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Investigation: Environment Canada probing discovery of illegal substance in Bay of Fundy
ST. STEPHEN - Northern Harvest Sea Farms does not use the pesticide cypermethrin, company chief executive officer Larry Ingalls said in a news release Thursday.
On Sept. 23, Environment Canada issued "inspectors directions" telling Northern Harvest and Ocean Legacy Inc. to cease using cypermethrin, and prevent its use in the future, in floating salmon cages in the Bay of Fundy off Charlotte County.
The department based these orders on results of samples taken in the spring that show cypermethrin was present in salmon cages belonging to the two companies, said Robert Robichaud in Moncton, operations manager for the department's enforcement branch in New Brunswick and Prince Edward Island.
The test results showed "detectable" levels of this chemical licenced for agricultural use, but not for a marine environment in Canada, Robichaud said.
The department took the samples from May through July as part of a program of routine inspections of aquaculture sites that began this spring, Robichaud said.
The two companies must "immediately stop any use of cypermethrin and prevent any future use of cypermethrin," Robichaud said. The companies could be fined up to $200,000 for not complying.
The investigation continues into who put the cypermethrin, commonly used to kill potato bugs and on blueberries, in the water.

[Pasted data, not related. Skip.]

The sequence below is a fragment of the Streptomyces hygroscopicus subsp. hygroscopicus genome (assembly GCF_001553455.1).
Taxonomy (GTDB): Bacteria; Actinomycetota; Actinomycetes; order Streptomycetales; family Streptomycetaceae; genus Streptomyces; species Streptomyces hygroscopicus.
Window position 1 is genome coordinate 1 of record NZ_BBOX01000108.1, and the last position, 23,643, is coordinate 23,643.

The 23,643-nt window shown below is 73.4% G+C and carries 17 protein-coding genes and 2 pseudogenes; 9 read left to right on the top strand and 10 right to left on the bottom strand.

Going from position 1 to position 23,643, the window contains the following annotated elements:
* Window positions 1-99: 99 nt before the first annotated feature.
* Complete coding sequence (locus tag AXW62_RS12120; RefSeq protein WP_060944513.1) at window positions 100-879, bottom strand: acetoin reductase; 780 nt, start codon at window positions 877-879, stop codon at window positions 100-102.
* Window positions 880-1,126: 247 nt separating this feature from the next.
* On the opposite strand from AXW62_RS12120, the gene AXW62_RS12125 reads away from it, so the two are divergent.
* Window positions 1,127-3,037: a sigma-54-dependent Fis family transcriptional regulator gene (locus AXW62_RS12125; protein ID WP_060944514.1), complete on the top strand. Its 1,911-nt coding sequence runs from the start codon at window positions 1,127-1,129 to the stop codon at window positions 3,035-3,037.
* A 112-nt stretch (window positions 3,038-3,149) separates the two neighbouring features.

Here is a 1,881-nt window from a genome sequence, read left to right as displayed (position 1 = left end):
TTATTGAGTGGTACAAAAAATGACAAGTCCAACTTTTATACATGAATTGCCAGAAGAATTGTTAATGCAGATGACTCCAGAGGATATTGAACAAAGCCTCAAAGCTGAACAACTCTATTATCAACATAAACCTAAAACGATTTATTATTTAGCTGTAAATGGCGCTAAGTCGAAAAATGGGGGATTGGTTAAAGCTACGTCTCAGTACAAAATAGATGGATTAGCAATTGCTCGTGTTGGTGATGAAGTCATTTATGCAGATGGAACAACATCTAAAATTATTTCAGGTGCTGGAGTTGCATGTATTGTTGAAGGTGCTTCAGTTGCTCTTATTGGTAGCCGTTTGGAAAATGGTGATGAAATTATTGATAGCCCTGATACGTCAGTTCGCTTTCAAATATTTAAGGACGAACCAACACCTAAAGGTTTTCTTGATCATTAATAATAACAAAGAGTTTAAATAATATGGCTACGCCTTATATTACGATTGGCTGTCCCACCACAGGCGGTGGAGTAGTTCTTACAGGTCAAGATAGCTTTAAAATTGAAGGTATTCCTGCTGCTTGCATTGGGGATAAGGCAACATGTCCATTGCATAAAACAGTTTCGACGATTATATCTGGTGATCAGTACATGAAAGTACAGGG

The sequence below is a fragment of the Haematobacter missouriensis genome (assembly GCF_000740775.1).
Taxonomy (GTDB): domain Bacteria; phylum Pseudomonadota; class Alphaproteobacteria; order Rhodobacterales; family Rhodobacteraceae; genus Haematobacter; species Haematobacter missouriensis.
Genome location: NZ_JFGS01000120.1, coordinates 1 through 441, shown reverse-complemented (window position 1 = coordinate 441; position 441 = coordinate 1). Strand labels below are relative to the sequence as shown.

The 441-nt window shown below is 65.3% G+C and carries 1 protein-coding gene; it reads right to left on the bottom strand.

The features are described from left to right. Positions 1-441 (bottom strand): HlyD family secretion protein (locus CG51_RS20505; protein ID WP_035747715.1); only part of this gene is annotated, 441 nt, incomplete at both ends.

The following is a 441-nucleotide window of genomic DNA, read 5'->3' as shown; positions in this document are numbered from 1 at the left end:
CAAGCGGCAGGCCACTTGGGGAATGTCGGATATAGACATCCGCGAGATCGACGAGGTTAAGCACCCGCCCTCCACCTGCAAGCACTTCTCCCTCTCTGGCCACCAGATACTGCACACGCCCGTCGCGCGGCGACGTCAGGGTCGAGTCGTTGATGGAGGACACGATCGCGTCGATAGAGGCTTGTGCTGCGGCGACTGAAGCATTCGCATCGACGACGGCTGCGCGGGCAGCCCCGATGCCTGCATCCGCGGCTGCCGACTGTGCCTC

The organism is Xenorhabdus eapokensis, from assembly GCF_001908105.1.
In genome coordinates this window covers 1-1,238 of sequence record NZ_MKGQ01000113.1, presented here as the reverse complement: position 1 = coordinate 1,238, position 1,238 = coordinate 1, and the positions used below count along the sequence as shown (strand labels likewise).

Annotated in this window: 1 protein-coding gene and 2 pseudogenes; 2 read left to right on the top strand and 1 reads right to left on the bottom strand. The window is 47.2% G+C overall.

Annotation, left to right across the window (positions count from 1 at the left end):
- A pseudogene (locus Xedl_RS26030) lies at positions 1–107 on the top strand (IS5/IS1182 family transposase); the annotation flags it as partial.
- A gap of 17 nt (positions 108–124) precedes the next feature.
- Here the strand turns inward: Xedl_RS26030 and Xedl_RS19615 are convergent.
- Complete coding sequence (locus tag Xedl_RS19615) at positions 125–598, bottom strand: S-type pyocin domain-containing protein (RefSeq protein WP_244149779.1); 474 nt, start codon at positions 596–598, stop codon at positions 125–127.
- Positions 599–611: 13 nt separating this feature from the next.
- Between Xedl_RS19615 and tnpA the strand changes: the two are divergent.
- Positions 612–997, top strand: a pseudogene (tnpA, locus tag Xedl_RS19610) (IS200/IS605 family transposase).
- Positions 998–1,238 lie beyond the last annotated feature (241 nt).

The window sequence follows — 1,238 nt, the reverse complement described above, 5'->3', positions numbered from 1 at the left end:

The probe could lead to criminal charges.
Environment Canada's laboratory in Moncton identified cypermetrhin on dead lobster in the Bay of Fundy last fall.
On Nov. 19 the Grand Manan Fishermen's Association reported dead lobster in traps. More were found Nov. 23 in Pocologan, and off Deer Island Dec. 3.
On Sept. 8 this year, a fisherman reported a number of dead lobsters off Campobello Island. The laboratory has yet to identify any chemicals on these lobsters.
Canada does not licence cypermethrin for use in water, but the substance does kill sea lice, a bane to salmon farmers.
Traditional fisheries favour banning all chemicals from the bay, controlling sea lice by reducing the number of salmon in sea cages, Fundy North Fishermen's Association executive director Maria Recchia said in an interview.
The industry should raise fish in tanks on land, John Werring with the David Suzuki Foundation said from Vancover.
"This is just all part of an ongoing investigation," said Pamela Parker, executive director of the New Brunswick Salmon Growers' Association. "We shouldn't draw conclusions until the investigation reaches its end point."
"Northern Harvest Sea Farms has not, is not and will not use cypermethrin. The use of this, or any other unauthorized products is strictly against the company and owner's policy," Ingalls said in his written statement.
The company will co-operate with Environment Canada's investigation, he said.
Environment Canada found "positive results at very low levels in May" at two sites, Ingalls said.
"Ongoing tests at these sites have resulted in negative readings. All other farms tested had negative results, including recent testing at three farms in Campobello.
"Because of the seriousness of this issue, Northern Harvest immediately contracted an independent laboratory analysis of the sites in question among others. All those results have been negative," he said.
Northern Harvest will say no more while the investigation continues, he said.
Ocean Legacy did not return calls.